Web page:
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MONTPELIER CRESCENT, BRIGHTON
Architect: Amon Henry Wilds, 1843 - 1847

Panorama

montpelier crescent, brighton

LEWES CRESCENT, BRIGHTON
Architects: Wilds and Busby, 1823 - 1828

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lewes crescent, brighton

ROYAL CRESCENT, BRIGHTON

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royal crescent, brighton

A showcase of some of Brighton's Squares.
 

brunswick square, hove

BRUNSWICK SQUARE, HOVE
Architects: Wilds & Busby,1825


Panoramas (2)
 

adelaide crescent, hove

ADELAIDE CRESCENT and PALMEIRA SQUARE, HOVE
Architects: Decimus Burton, 1830, and completed later, by others.

Panoramas (3)
 

bedford square, brighton

BEDFORD SQUARE, BRIGHTON
The first of Brighton's Squares, 1801

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The Bandstand

jubilee square, brighton

BRIGHTON'S NEW LIBRARY & SQUARE

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POWIS SQUARE, BRIGHTON

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powis square, brighton
bartholomews square, brighton

BARTHOLOMEW'S, BRIGHTON

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clarence square, brighton

CLARENCE SQUARE, BRIGHTON


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russell square, brighton

RUSSELL SQUARE, BRIGHTON


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regency square, brighton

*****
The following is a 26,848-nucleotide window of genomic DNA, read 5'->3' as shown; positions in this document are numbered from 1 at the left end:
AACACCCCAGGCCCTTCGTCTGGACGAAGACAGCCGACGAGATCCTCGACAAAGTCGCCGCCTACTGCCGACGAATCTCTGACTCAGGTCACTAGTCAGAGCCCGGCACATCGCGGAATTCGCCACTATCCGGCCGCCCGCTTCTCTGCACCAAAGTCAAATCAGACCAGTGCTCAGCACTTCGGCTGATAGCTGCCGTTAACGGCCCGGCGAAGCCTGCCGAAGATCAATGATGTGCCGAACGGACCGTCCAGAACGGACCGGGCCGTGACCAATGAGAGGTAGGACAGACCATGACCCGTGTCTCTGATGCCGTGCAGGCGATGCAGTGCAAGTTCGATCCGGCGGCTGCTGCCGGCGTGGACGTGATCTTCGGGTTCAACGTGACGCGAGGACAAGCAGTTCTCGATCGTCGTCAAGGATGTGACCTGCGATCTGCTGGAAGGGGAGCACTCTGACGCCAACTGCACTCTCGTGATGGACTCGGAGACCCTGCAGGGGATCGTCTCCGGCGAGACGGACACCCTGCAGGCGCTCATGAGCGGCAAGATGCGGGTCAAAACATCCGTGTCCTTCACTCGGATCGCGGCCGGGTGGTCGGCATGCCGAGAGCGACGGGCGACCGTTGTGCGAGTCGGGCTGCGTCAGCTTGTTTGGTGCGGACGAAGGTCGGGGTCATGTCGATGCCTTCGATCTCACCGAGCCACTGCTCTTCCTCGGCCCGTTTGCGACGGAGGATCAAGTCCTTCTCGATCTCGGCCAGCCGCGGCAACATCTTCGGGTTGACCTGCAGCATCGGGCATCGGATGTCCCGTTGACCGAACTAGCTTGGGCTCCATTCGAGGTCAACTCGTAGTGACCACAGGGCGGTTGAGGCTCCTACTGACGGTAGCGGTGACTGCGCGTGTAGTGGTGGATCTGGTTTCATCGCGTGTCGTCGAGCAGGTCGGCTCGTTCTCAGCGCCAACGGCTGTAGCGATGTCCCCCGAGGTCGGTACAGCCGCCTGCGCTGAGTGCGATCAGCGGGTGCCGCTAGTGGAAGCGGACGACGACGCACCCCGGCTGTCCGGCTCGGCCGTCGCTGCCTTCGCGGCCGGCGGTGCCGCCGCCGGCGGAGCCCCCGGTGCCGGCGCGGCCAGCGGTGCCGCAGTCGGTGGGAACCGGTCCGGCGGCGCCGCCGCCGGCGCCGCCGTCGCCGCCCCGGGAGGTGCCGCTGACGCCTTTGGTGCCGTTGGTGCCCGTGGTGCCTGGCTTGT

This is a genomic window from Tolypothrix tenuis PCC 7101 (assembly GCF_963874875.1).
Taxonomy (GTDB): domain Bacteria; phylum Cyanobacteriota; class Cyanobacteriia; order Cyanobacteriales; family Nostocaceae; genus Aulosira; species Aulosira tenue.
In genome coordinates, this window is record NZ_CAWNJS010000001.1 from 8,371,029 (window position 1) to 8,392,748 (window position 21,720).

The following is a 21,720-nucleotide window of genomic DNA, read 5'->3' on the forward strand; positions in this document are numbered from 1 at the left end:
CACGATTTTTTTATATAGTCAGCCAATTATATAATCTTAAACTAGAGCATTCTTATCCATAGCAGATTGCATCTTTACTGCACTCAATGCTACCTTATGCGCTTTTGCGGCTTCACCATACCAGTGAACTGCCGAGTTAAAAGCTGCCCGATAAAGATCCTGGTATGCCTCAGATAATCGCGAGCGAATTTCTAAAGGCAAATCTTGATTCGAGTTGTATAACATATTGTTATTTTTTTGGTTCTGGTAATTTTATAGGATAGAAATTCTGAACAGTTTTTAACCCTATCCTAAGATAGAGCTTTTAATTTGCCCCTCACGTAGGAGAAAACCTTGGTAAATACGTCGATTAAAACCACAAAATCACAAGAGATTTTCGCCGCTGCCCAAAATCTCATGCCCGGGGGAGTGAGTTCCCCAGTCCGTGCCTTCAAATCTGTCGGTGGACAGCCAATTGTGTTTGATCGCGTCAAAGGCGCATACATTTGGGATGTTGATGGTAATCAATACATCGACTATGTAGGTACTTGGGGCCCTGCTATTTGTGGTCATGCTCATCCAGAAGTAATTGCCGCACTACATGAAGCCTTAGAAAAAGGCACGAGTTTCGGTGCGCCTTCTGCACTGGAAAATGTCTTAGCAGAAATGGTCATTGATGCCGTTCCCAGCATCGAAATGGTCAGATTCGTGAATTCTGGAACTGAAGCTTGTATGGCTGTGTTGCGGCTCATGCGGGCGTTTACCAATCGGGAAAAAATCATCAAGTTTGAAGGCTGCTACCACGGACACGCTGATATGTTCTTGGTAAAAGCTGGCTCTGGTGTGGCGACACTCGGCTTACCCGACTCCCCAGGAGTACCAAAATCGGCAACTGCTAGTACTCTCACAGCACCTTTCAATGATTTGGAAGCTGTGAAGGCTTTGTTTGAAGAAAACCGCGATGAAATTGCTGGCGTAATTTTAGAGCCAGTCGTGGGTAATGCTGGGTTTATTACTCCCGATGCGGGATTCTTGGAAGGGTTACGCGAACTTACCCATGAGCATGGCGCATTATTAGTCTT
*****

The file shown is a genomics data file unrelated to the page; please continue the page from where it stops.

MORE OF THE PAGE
REGENCY SQUARE, BRIGHTON

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BRIGHTON SQUARE, BRIGHTON


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For views of this area before the Square, click here

norfolk square, brighton

NORFOLK SQUARE, BRIGHTON


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hanover crescent, brighton

HANOVER CRESCENT, BRIGHTON


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western terrace, brighton

WESTERN TERRACE AND WESTERN PAVILION, BRIGHTON

 

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old steine, brighton

OLD STEINE, BRIGHTON

 

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For a view of the Old Steine as it was ...

oriental place, brighton

ORIENTAL PLACE, BRIGHTON

 

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New Steine, Brighton

NEW STEINE, BRIGHTON

 

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brighton square, brighton

Designed by the partnership of Charles Busby and Amon Wilds, the Brunswick Estate was built between 1824 and 1828.
It comprised all the elements of a self-contained town, with a market building (which later became a riding school) and houses and mews for support staff to the First Rate houses.

It is not easy, in 2014, to fully understand the impact of this very small square in 1966. Formed out of derelict land and buildings, it provided a focus for the narrow pathways of the Lanes, as well as presenting a number of new shops, a restaurant and residential flats. Although the detailing may seem, to our eyes now, somewhat coarse, at the time there was a refreshing simplicity about the whole scheme; the Square was, of course, without the more recent central fountain and the clutter of chairs and tables – views may differ upon the success of these later introductions.
It gained a number of design awards upon its completion, and was upheld as a fine example of urban planning.

Architects: Fitzroy Robinson & Partners.

The first ten houses were built to the design of Decimus Burton in 1830, with the intention of forming a crescent; this plan was never realised and construction was halted in 1834.
When it re–commenced in 1849 the concept had changed to a form more reminiscent of Lewes Crescent and Sussex Square in Kemp Town, albeit with the more robust detailing of the age.
Completed in the 1860s.